Winter 2018, SOAN 291B-01: Global Humanitarianism (3). One of the most important, and most unnoticed, developments in international politics since the end of the Cold War is the rise of an international humanitarian order. In this course, we examine the growth of the humanitarian system, the ways it shapes international politics, and the ways it shapes both humanitarians and beneficiaries. We examine humanitarian labels and their uses by and within the network of global institutions and national governments that comprise the humanitarian order. What notions of individuality and humanity are mobilized in the discourse of humanitarianism? What do labels such as "emergency", "disaster", and "crisis" mean in terms of political action? What kinds of action, including militarism and the erosion of state sovereignty, do humanitarian orders permit? What type of technologies are afforded to and kept from humanitarians and refugees? What international institutions have grown up around the saving of lives, and how do they function? How are people transformed as they interact with new regimes of violence and care? Thomson.

Spring 2018, SOAN  291-01: US Immigration and Refugee Resettlement or "Bad Hombres" or Dangerous Refugees? (4). How have U.S. immigration and national security become so intimately entangled? How do presidential campaigns, executive orders, federal court orders, and protests contribute to the understanding of and rhetoric about immigration, refugee resettlement, and national security? What is the refugee vetting process, and what should it look like? Is terrorism in the US linked to immigration? How do people "illegally'' immigrate and live undocumented lives? What does it mean to be a recently resettled Muslim African refugee? In this course, students seek a deep understanding of the social, political, and historical currents that have culminated in the divisive stances on immigration in 2018. We read anthropological monographs, analyze policy and news, scrutinize political rhetoric, and engage migration experts. Thomson.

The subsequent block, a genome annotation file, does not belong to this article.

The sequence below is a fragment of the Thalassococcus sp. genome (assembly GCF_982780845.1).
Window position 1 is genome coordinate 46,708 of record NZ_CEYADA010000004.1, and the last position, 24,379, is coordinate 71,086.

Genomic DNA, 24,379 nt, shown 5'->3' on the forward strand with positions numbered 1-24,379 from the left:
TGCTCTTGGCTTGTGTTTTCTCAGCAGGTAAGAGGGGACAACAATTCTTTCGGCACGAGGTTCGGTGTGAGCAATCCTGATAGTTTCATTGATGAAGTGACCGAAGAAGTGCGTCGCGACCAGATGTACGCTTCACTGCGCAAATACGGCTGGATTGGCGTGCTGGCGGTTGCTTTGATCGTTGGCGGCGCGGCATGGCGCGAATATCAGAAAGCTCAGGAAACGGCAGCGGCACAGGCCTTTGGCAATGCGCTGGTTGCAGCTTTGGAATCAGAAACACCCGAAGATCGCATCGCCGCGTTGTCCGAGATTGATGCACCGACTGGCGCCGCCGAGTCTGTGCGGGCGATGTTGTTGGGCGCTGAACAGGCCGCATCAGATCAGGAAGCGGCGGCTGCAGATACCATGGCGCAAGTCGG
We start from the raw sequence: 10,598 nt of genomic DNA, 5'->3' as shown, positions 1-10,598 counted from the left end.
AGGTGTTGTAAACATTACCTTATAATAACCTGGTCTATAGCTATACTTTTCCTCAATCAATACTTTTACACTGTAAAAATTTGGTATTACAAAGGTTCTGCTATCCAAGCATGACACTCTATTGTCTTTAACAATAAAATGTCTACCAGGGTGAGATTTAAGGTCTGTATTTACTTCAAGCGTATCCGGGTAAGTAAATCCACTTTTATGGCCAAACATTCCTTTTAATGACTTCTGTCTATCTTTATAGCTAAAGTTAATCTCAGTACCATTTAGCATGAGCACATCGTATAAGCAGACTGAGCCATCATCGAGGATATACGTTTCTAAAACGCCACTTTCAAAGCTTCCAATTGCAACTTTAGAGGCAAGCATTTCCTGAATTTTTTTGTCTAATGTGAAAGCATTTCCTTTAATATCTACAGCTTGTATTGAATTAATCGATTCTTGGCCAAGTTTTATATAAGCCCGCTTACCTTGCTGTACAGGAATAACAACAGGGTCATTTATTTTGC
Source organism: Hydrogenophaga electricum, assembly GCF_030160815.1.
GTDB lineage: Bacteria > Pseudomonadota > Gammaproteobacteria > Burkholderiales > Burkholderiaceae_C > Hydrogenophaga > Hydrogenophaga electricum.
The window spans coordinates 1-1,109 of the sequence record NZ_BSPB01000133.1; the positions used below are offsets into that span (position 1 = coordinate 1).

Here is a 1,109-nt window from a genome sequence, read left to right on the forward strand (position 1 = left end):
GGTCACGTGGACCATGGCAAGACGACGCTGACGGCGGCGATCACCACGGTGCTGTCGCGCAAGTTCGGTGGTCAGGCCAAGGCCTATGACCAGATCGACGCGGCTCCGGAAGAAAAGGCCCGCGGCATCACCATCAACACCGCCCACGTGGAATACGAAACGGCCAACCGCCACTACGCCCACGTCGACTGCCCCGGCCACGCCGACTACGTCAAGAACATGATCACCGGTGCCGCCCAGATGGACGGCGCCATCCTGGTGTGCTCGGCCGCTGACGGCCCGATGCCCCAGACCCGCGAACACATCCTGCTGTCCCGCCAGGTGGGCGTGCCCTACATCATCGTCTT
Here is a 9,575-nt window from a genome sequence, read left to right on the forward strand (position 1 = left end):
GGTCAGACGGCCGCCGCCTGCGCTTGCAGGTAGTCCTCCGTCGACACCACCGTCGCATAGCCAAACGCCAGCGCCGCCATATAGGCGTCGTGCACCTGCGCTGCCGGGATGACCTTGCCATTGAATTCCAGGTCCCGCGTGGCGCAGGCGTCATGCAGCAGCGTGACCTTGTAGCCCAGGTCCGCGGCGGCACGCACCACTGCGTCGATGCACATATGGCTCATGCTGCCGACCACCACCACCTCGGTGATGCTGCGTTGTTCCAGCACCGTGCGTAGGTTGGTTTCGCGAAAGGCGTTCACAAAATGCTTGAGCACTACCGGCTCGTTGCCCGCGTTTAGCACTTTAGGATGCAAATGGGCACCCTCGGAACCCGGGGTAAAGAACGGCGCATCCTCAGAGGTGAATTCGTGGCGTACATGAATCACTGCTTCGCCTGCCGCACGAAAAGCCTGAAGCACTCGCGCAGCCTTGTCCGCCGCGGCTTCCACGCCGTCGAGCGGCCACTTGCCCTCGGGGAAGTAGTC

Senior Seminar in Social Analysis

SOAN 395 - Jasiewicz, Krzysztof

This course is designed as a capstone experience for majors with the sociology emphasis. Students, utilizing their knowledge of sociological theory and research methods, design and execute independent research projects, typically involving secondary analysis of survey data. Working on a subject of their choice, students learn how to present research questions and arguments, formulate research hypotheses, test hypotheses through univariate, bivariate, and multivariate analyses (utilizing appropriate statistical packages such as SPSS), and write research reports.

Senior Seminar in Anthropological Analysis

SOAN 396 - Goluboff, Sascha

In this course, senior SOAN majors with an emphasis in anthropology review, augment, and synthesize their understandings of anthropological theory, methods, substantive findings, and ethical issues. To do so, we share common readings on research methods and the integration of anthropological method and theory, and we sustain a term-long workshop focused on students' research projects and papers. Each student identifies a topic of interest. Consulting with peers and the instructor, each student considers analytical methods and theoretical orientations, identifies appropriate sources, and proposes a course of research and writing. Once the proposal is vetted, students pursue their research designs and circulate partial drafts for peer and instructor review. They produce a final paper and present their findings orally with visual accompaniment to the class.

Directed Individual Study

SOAN 402 - Eastwood, Jonathan R. (Jon)

A course for selected students, typically with junior or senior standing, who are preparing papers for presentation to professional meetings or for publication. May be repeated for degree credit with permission and if the topics are different.

Directed Individual Study

SOAN 403 - Eastwood, Jonathan R. (Jon)

A course for selected students with junior and senior standing, especially for honors students, with direction by different members of the department. May be repeated for degree credit with permission and if the topics are different.

Directed Individual Study

SOAN 403 - Jasiewicz, Krzysztof

A course for selected students with junior and senior standing, especially for honors students, with direction by different members of the department. May be repeated for degree credit with permission and if the topics are different.

Directed Individual Study

SOAN 403 - Goluboff, Sascha

A course for selected students with junior and senior standing, especially for honors students, with direction by different members of the department. May be repeated for degree credit with permission and if the topics are different.

Honors Thesis

SOAN 493 - Markowitz, Harvey J.

Honors Thesis.

Honors Thesis

SOAN 493 - Eastwood, Jonathan R. (Jon)

Honors Thesis.

Honors Thesis

SOAN 493 - Goluboff, Sascha

Honors Thesis.

Honors Thesis

SOAN 493 - Jasiewicz, Krzysztof

Honors Thesis.